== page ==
P.T. Barnum was reported to have said, “A sucker is born every minute.”
It doesn't take long from the time those suckers are born to start consuming. From the minute a toddler can utter the words “Thomas” or “Lightning McQueen,” another consumer is ushered into the world of advertising trends.
Just one example of this sad reality happened in my home recently. My kids went crazy for Hero Factory figurines. We had a few castoffs lying around in the toy bin that hadn’t been touched in months. Suddenly it was Hero Factory all day, every day. My boys begged me to drive them to Target so they could look at Hero Factory. They combed through Amazon’s offerings. They pleaded for an advance on their allowance. (Denied.)
Watching all this from the periphery, I thought the sudden Hero Factory fever seemed unusual. Like any good mother-sleuth, I decided to investigate. It turns out those marketing geniuses at Lego had sent my boys a “free” DVD in their Lego Club magazine. The DVD was an animated movie about, you guessed it, Hero Factory. Now my kids were willing to shell out 20 bucks for a figurine that meant nothing to them a week ago.
Another sucker born.
Now, Hero Factory is pretty innocuous, but this incident is the tip of the commercial iceberg. With each passing year, as my kids enter the teen years and move on into adulthood, they will be assaulted by smart advertising for food, gadgets, clothing, cars and homes.
One of our many jobs as parents is to teach our kids not to fall prey to every commercial whim. We need to teach them to be smart consumers and set the patterns of wise spending while they’re young. Here are a few suggestions on how to do this:
1. As much as possible, keep kids away from TV. Saturday morning cartoons only feed them into an advertising machine. You may not be able to avoid TV altogether, but stick to commercial-free videos or PBS, where commercials are kept to a minimum.
2. Avoid the toy aisle at the store. Kids don’t know what they’re missing until they see it, right? My kids are perfectly content with their toys until they see the new lineup of Thomas trains at Wal-Mart.
3. Keep an open dialogue with your kids after they visit friends. Inevitably their friends will have cooler toys: the hottest new Legos or the latest snazzy Barbie. Talk about why your family doesn’t buy every new toy. Help your kids see what they do have.
4. Teach kids about advertising, branding and packaging. Show them that when they buy a plastic Nerf gun, they’re paying for the cardboard box that holds it, the fancy design and the Nerf name. My kids have had this lecture so many times they’ll hold up a toy in the store and say, “You’re paying for packaging on this one!”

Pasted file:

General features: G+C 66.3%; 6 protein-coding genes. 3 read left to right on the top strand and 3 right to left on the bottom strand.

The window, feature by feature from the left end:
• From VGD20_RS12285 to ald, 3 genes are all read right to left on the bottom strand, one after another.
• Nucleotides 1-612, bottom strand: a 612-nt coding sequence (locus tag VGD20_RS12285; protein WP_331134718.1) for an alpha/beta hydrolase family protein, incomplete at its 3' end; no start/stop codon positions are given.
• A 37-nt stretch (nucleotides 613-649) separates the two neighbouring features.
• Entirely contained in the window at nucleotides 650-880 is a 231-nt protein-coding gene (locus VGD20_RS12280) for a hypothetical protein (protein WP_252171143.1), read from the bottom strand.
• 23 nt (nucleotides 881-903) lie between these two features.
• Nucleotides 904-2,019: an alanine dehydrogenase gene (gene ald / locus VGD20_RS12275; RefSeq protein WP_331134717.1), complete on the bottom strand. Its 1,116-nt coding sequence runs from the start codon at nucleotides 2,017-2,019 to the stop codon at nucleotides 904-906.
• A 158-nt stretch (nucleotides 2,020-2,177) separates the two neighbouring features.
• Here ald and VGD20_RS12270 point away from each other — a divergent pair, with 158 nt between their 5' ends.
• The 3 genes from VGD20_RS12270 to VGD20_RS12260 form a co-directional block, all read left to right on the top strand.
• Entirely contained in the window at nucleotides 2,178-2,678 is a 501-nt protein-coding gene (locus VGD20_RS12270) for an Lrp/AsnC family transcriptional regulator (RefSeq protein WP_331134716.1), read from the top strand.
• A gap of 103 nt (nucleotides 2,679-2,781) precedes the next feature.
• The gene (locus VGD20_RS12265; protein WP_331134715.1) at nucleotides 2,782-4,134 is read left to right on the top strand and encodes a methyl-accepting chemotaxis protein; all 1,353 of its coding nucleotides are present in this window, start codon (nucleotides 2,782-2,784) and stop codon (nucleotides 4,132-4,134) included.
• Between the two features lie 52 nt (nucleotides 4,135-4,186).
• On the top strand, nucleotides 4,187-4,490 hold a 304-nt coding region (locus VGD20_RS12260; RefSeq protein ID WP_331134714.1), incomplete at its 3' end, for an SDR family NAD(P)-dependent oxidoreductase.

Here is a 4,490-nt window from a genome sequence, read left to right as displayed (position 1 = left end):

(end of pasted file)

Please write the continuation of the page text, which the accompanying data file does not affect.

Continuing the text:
5. If you give allowance, teach kids how to use it. Require them to save some, pay a tithe to their church and talk about purchases before they buy. If my kids see something they want at the store, I usually make them go home and wait a few days before buying it. This discourages impulse purchases and teaches them to think through how they spend their money.
6. Set the example. Do a litmus test on your own consumer habits. Do the blogs you read make you want the latest pair of sandals or sunglasses? Do you avoid the stores that suck you into buying? (Ahem, Target.) Do you come home from visiting friends and grumble about their new hardwood floors and stainless steel fridge? Do you assess the branding and packaging that go into the things you buy? Have you set up good spending habits that your kids can model?
Why does any of this matter? Because little consumers become big consumers. Americans spend a crazy amount of money on extraneous items. We also spend a great deal of time maintaining, organizing and rearranging the things we purchase. Just walk through a thrift store in your area and assess the stacks of toys, clothes and household items we eliminate every year.
Of course, smart consumers aren’t made in a day. As I wrote this column, my oldest son sat by my side, reading over my shoulder.5 comments on this story
“I’ve got a great idea for a photo to accompany your column,” he said.
“Oh, yeah?" I asked. "What?”
“A picture of me and my brother sitting at the table playing Hero Factory,” he said. He gave me a sly smile. “But first, of course, you’ll have to buy me a new Hero Factory figure.”
Looks like I have my work cut out for me.